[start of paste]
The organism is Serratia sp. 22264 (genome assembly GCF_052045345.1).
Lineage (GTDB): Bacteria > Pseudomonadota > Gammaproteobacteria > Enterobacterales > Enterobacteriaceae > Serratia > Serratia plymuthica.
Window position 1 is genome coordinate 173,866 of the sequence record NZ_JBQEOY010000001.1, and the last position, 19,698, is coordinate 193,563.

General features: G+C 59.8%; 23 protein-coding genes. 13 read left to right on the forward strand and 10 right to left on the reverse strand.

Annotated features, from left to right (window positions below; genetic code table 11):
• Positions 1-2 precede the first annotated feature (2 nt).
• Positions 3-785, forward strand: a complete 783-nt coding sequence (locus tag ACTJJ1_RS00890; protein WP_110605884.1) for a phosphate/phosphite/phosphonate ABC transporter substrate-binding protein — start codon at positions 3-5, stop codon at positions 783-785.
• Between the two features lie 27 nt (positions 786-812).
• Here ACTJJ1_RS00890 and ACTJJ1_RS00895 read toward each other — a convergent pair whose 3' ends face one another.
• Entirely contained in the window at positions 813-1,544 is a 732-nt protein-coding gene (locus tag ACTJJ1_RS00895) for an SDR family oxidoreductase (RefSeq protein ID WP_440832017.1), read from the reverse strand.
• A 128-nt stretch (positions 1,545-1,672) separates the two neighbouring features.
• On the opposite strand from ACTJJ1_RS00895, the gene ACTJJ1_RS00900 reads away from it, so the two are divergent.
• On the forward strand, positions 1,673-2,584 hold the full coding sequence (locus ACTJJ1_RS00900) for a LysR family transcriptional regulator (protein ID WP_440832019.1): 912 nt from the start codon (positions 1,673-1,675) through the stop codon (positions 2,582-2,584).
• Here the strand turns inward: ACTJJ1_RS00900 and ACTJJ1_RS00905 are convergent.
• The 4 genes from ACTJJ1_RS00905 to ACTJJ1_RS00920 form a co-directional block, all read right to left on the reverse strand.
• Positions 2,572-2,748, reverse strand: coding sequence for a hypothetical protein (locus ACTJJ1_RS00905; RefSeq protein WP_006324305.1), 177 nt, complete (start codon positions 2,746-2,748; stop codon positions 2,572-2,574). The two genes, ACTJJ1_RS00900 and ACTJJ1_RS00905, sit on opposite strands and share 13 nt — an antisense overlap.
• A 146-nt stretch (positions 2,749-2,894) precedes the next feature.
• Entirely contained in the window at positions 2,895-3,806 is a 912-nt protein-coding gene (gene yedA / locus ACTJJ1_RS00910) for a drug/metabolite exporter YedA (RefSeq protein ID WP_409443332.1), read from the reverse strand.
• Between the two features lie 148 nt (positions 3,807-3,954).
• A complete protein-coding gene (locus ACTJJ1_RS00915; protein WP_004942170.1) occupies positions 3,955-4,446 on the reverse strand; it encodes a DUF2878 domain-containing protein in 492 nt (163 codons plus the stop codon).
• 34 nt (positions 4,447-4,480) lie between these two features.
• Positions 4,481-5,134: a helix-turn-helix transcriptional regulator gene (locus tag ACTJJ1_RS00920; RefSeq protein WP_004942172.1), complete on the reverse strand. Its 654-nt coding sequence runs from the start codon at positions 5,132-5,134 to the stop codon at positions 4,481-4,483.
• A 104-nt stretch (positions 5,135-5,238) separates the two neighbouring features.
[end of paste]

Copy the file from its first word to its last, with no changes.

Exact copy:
The organism is Serratia sp. 22264 (genome assembly GCF_052045345.1).
Lineage (GTDB): Bacteria > Pseudomonadota > Gammaproteobacteria > Enterobacterales > Enterobacteriaceae > Serratia > Serratia plymuthica.
Window position 1 is genome coordinate 173,866 of the sequence record NZ_JBQEOY010000001.1, and the last position, 19,698, is coordinate 193,563.

General features: G+C 59.8%; 23 protein-coding genes. 13 read left to right on the forward strand and 10 right to left on the reverse strand.

Annotated features, from left to right (window positions below; genetic code table 11):
• Positions 1-2 precede the first annotated feature (2 nt).
• Positions 3-785, forward strand: a complete 783-nt coding sequence (locus tag ACTJJ1_RS00890; protein WP_110605884.1) for a phosphate/phosphite/phosphonate ABC transporter substrate-binding protein — start codon at positions 3-5, stop codon at positions 783-785.
• Between the two features lie 27 nt (positions 786-812).
• Here ACTJJ1_RS00890 and ACTJJ1_RS00895 read toward each other — a convergent pair whose 3' ends face one another.
• Entirely contained in the window at positions 813-1,544 is a 732-nt protein-coding gene (locus tag ACTJJ1_RS00895) for an SDR family oxidoreductase (RefSeq protein ID WP_440832017.1), read from the reverse strand.
• A 128-nt stretch (positions 1,545-1,672) separates the two neighbouring features.
• On the opposite strand from ACTJJ1_RS00895, the gene ACTJJ1_RS00900 reads away from it, so the two are divergent.
• On the forward strand, positions 1,673-2,584 hold the full coding sequence (locus ACTJJ1_RS00900) for a LysR family transcriptional regulator (protein ID WP_440832019.1): 912 nt from the start codon (positions 1,673-1,675) through the stop codon (positions 2,582-2,584).
• Here the strand turns inward: ACTJJ1_RS00900 and ACTJJ1_RS00905 are convergent.
• The 4 genes from ACTJJ1_RS00905 to ACTJJ1_RS00920 form a co-directional block, all read right to left on the reverse strand.
• Positions 2,572-2,748, reverse strand: coding sequence for a hypothetical protein (locus ACTJJ1_RS00905; RefSeq protein WP_006324305.1), 177 nt, complete (start codon positions 2,746-2,748; stop codon positions 2,572-2,574). The two genes, ACTJJ1_RS00900 and ACTJJ1_RS00905, sit on opposite strands and share 13 nt — an antisense overlap.
• A 146-nt stretch (positions 2,749-2,894) precedes the next feature.
• Entirely contained in the window at positions 2,895-3,806 is a 912-nt protein-coding gene (gene yedA / locus ACTJJ1_RS00910) for a drug/metabolite exporter YedA (RefSeq protein ID WP_409443332.1), read from the reverse strand.
• Between the two features lie 148 nt (positions 3,807-3,954).
• A complete protein-coding gene (locus ACTJJ1_RS00915; protein WP_004942170.1) occupies positions 3,955-4,446 on the reverse strand; it encodes a DUF2878 domain-containing protein in 492 nt (163 codons plus the stop codon).
• 34 nt (positions 4,447-4,480) lie between these two features.
• Positions 4,481-5,134: a helix-turn-helix transcriptional regulator gene (locus tag ACTJJ1_RS00920; RefSeq protein WP_004942172.1), complete on the reverse strand. Its 654-nt coding sequence runs from the start codon at positions 5,132-5,134 to the stop codon at positions 4,481-4,483.
• A 104-nt stretch (positions 5,135-5,238) separates the two neighbouring features.